score:0

The only way your name component will rerender is its props or state change, or if a parent component rerenders. Making a change in redux will not automatically do this. In order to see changes to the state, you'd need to subscribe to those changes. You could do this yourself, but a far better solution is to use react-redux, which is designed for connecting react components to redux stores.

For example, you'd add a provider to your app:

import { Provider } from 'react-redux';
import { store } from './Store'

export default function App () {  
  return (
    <Provider store={store}>
      <div>
        <button onClick={changeName}>Click me</button>
        <Name />
      </div>
    </Provider>
  )
}

And then you'd use connect with your Name component:

import { connect } from 'react-redux';
function Name(props) {
  return (
    <div>           
      My name is: {props.name}
    </div>
  )
}

const mapStateToProps = (state) => {
  return { name: state };
}

export default connect(mapStateToProps)(Name)

score:4

You need to set up your reducer and initial store properly following the Redux documentation.

You're missing a Provider, which will provide your store to your application.

const store = createStore(reducer, applyMiddleware(thunk));

const rootElement = document.getElementById("root");

ReactDOM.render(
  <Provider store={store}>
    <App />
  </Provider>,
  rootElement
);

Now, your store is available to your components.

Your reducer needs an initial state too and you're always supposed to return an updated copy of your state. That said, don't change the state directly, but make a copy, change it, then return that copy.

const initialState = {
  name: ""
};

const reducer = function(state = initialState, action) {
  if (action.type === "name") {
    return { ...state, name: action.payload };
  } else {
    return state;
  }
};

export default reducer;

You might have noticed that I added a middleware to your store, and that's because it's usually the way to go when accessing your current reducer's state in your actions. That said, I installed redux-thunk for that, so in your action, you can have something like this:

export const changeName = () => {
  return (dispatch, getState) => {
    if (getState().name === "Tarun") {
      dispatch({ type: "name", payload: "Subhash" });
    } else {
      dispatch({ type: "name", payload: "Tarun" });
    }
  };
};

Now, with your store being provided to your app, your reducer being done and your actions being ready to go, you can connect different components to your reducer.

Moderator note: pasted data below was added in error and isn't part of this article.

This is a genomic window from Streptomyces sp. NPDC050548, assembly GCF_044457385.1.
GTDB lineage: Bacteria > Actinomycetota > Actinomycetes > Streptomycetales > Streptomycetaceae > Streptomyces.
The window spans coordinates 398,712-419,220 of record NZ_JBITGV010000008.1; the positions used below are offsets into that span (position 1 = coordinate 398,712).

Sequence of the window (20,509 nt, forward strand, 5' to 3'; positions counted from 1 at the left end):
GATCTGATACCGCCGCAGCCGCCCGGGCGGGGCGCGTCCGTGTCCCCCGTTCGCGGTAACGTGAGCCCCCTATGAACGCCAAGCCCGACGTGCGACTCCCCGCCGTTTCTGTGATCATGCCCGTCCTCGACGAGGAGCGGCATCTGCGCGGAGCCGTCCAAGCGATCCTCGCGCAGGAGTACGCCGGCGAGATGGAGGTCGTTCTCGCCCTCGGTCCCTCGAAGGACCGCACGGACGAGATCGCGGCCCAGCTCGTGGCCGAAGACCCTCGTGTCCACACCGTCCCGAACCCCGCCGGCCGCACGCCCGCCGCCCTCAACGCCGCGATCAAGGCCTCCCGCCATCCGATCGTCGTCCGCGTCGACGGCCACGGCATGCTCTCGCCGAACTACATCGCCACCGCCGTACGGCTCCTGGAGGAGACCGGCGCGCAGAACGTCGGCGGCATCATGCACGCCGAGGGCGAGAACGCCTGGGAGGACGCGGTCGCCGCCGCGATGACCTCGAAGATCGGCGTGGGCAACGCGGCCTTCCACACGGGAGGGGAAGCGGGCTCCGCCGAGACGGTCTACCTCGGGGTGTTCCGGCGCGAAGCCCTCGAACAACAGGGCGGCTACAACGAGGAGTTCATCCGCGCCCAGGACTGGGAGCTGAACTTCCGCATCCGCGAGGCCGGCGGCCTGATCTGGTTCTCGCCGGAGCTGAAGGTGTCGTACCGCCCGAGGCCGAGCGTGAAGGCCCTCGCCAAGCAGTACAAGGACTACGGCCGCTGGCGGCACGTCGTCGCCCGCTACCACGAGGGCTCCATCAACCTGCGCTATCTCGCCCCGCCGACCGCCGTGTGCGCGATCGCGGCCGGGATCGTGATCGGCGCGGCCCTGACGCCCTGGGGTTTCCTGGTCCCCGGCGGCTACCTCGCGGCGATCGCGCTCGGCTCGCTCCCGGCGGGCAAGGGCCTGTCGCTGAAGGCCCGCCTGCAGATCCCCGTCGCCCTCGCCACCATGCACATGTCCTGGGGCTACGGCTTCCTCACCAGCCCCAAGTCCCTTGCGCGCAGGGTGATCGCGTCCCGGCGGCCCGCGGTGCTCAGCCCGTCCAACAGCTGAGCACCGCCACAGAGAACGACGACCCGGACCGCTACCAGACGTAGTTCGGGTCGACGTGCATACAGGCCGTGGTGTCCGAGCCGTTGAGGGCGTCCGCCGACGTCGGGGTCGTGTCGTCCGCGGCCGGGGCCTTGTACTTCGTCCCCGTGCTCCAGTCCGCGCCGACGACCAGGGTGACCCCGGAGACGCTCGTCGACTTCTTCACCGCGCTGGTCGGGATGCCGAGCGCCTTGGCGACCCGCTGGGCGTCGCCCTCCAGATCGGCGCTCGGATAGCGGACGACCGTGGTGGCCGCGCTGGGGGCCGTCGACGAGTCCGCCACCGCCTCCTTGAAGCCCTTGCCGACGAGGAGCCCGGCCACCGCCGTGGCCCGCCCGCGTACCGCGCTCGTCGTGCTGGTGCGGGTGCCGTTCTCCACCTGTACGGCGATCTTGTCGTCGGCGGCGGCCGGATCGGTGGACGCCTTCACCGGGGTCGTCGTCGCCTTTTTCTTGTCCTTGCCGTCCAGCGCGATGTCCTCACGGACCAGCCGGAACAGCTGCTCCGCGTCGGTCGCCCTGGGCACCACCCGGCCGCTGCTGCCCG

You use the high order component in react-redux called connect for that. For example, in your Name component, we can connect the name to be displayed to your reducer by mapping your state to the component's props:

function Name(props) {
  return <div>My name is: {props.name}</div>;
}

const mapStateToProps = state => {
  return {
    name: state.name
  };
};

export default connect(mapStateToProps)(Name);

The nice thing here is that you can also leave the first parameter in the connect high order component empty and just pass the second, which would be the dispatch functions. Well, that's what you would do in your App component, you would connect it to the changeName action.

function App(props) {
  return (
    <div>
      <button onClick={props.changeName}>Click me</button>
      <Name />
    </div>
  );
}

const mapDispatchToProps = dispatch => {
  return {
    changeName: () => dispatch(changeName())
  };
};

export default connect(
  null,
  mapDispatchToProps
)(App);

Now, when App dispatches a changeName action, your reducer state will be updated and the other components that are connected to the reducer's state will re-render.

Summary: Try to think of your store as an empty jar of candies. Your jar starts empty, but different actions could change what's inside the jar. On top of that, different people in the house that know where the jar is can go get some candy. Translating to your problem, your app begins with an empty name and you have an action that sets up a name. The components that know where to find that name by being connected to your reducer will know when that name changes and will get the updated name.

The final code can be found here:

Edit vigilant-field-shfj7


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